so my neighbor recently took her lab mix to the vet, he is just a little puppy around 8 weeks or so. He told he to start teaching him who is boss by forcably laying him holding him there for a second or so, then letting go. You are to repeat this until he will lay down still for 30 minutes. While doing this you are not supposed to talk or give any commands.
I have a full lab, and was wondering what everyone though about this. I even tried it for a couple times, and he got agressive while doing it. Even when he plays he has never bit down as hard as he did while I was doing this, I have a few welts on my hands. This just doesnt seem right to me.
anyone have thoughts/ ideas?
I taught Denali with training treats to lay and stay....lay is easy get them to sit then with the treat in your hand put it down to the ground/floor about 6 inches away from them and say down...stay...yeah we are still working on that one...when laying look at them frim voice say stay and walk away back to...I have got about 15-20 feet now before he gets excited and runs at me wanting the treat...a few weeks ago when we start i was lucky to get two steps away.
this is not even to teach lay down though, it is to teach dominance, head of the pack. you lay him down on his side. the vet told her that she had to teach him now that she is in charge, and after she gets this mastered then to let her kids do the same thing so that he respects them too.
My lab Gryphon is 10 weeks, has mastered sit, pretty good with come, and goes to the door everytime he has to go potty. He stays in his kennel quietly at night. So we are doing good. He gets too excited with lay down, so we are still working on that one. Trying to come up with an extra $90 for obedience classes by working some overtime.
Oh well Iam not an expert but we never had to do that with Denali to show him whos boss, but then again each pup is different. We have noticed that with Denali at this age (5months) he tends to have that " I cant hear you" additude so we are working on that with some firm recalling. (speaking firmly)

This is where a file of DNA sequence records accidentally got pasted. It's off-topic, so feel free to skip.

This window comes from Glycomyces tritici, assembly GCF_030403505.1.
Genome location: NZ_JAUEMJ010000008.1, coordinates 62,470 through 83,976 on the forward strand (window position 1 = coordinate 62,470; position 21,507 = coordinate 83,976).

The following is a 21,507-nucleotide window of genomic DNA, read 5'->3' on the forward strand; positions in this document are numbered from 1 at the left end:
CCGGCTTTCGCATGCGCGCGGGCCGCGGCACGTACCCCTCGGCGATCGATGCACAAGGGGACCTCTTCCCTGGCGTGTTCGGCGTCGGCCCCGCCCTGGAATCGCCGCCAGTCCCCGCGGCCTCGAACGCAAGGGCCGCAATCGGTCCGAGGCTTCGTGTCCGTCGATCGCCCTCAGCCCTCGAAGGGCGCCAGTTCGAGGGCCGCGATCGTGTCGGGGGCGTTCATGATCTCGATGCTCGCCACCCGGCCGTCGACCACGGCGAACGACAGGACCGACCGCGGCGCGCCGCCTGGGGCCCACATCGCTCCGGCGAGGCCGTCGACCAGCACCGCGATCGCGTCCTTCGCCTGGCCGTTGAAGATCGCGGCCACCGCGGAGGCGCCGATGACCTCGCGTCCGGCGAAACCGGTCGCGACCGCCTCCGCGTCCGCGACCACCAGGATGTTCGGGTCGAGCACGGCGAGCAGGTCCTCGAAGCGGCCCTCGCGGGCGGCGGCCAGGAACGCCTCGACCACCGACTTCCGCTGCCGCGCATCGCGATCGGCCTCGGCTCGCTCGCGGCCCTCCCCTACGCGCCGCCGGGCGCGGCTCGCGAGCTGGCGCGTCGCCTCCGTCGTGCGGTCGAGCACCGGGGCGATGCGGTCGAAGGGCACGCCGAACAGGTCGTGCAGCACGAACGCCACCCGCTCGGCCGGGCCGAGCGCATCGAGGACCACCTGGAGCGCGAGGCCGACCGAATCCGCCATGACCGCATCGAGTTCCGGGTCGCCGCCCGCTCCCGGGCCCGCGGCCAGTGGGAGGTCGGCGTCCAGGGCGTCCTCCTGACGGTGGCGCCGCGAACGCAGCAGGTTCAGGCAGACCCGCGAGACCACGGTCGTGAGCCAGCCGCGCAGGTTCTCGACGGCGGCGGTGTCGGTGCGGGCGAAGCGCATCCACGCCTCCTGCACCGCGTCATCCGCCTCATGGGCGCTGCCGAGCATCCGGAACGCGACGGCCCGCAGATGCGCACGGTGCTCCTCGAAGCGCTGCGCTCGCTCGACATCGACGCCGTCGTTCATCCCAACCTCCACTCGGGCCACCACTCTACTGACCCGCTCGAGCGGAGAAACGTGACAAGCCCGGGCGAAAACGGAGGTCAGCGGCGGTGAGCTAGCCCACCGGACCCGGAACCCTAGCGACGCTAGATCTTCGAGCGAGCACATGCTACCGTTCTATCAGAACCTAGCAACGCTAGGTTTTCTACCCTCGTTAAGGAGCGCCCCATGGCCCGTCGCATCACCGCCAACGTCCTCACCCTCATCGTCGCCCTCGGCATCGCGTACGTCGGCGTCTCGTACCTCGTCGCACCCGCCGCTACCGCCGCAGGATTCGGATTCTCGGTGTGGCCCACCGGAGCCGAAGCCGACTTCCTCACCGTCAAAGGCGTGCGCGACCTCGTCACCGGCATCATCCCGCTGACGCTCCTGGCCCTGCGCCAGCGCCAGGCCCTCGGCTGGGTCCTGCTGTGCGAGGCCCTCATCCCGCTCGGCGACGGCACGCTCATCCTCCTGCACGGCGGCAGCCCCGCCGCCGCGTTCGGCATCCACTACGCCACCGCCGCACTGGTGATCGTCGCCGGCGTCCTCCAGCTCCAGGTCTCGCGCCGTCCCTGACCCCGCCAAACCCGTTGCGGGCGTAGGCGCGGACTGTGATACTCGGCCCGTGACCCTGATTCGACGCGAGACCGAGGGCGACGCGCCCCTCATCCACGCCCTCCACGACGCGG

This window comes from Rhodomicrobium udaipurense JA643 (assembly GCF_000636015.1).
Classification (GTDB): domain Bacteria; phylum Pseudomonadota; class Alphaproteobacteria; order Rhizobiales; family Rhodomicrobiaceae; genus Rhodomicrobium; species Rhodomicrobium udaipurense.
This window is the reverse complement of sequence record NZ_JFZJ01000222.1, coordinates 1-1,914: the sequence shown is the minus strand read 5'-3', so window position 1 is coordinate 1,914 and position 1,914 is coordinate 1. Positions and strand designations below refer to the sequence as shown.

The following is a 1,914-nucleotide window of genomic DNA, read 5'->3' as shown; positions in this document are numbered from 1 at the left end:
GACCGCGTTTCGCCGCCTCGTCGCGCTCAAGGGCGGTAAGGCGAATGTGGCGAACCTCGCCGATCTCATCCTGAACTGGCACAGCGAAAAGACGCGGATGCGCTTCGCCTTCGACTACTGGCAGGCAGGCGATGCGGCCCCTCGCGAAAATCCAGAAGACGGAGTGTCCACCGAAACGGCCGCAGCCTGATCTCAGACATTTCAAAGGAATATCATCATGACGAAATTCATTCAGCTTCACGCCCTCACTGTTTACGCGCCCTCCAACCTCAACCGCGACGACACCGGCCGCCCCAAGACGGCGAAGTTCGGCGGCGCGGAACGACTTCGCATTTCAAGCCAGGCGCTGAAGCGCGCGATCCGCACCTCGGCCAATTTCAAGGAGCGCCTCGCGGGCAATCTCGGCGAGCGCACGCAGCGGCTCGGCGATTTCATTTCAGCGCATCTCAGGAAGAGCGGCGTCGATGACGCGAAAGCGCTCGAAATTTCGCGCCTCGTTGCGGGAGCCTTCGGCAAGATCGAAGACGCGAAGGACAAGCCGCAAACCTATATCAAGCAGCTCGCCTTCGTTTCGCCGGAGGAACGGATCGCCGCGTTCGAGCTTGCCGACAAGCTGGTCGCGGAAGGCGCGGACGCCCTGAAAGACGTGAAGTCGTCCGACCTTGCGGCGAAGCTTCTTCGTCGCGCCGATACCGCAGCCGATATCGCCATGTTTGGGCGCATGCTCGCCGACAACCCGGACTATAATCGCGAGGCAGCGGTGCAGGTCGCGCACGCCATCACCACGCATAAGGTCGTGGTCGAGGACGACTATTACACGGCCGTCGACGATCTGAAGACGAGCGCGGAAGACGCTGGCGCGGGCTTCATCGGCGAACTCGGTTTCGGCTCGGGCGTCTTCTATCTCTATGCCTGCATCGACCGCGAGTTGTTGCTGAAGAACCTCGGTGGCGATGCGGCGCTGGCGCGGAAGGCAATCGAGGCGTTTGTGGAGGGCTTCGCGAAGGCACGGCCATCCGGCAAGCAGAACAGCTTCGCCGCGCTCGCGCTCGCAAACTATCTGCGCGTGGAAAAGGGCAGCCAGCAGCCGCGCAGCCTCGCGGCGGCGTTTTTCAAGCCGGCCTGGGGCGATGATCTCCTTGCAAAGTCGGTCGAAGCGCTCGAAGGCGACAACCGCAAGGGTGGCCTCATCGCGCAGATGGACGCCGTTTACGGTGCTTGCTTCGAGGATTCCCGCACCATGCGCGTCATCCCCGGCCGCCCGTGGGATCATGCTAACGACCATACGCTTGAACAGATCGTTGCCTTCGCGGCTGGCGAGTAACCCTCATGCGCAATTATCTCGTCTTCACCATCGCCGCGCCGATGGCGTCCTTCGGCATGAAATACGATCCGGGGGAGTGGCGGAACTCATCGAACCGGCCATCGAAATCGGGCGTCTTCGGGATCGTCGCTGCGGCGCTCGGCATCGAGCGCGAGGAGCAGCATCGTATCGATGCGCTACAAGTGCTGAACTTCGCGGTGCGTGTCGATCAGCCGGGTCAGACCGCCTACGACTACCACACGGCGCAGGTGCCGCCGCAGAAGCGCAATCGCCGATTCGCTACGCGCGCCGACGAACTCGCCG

A lot of old dominance theories are just that - OLD. Frankly, I feel that very few behavioral issues with puppies/dogs have anything to do with dominance. Most are just miscommunication. You're speaking Human, the dog is speaking Dog. Why would the dog need to exert dominance over you? You're not the same species, therefore you don't have a place in the dog pecking order. What does happen is that we as humans either reinforce bad behaviors or fail to correct them. That's when we get into trouble. Your dog doesn't jump up on you because he wants to take over as leader of the pack. He jumps up on you because he doesn't know any different or he gets such a great reaction when he does it!
In my opinion, the best way to train is with positive reinforcement. Catch your dog doing something right, and praise it! You always want your dog to associate you with GOOD things - treats, praise, belly rubs, etc. A lot of the older training methods teach dogs to be slightly fearful of the humans in their life, and that's not good. The more things your dogs knows as good behaviors, the easier it is to direct them away from bad behavior.
Another issue is that as a whole, veterinarians receive very little formal training in animal behavior. There simply isn't time for it in the curriculum - too much time needs to be spent on diseases, treatments, surgery, etc. I tend to take behavioral recommendations from non-specialists with a grain of salt. There is a growing interest in the field, though, so I believe that there could be many more behavior specialists within vet med in the coming years.
Otis - the most trusting dog on Earth.
I think that that is a TOTALLY inappropriate way to teach a puppy anything. >
Tell your friend to pick up "Culture Clash" by Jean Donaldson, it will explain why in very clear terms. If you want to make sure that you're seen as "boss" you control the resources. If you want your pup to fear and mistrust you, hold them on their back forcibly.
Baloo - 5 year old black lab
Peanut - 7 year old minpin
Monster - 3-ish year old frenchie/jack, rescue
Tell your friend to get a new vet.
Dani, Rider & Rookie
SHR Watson's Safari Rider, JH, WC, CL1-R, RA, CGC, TDI
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Member Since 6/2003
I think I agree here.Originally Posted by Dani
I'm with MSU lady on this one.
So what do you guys think about ceaser millan then. he does this all the time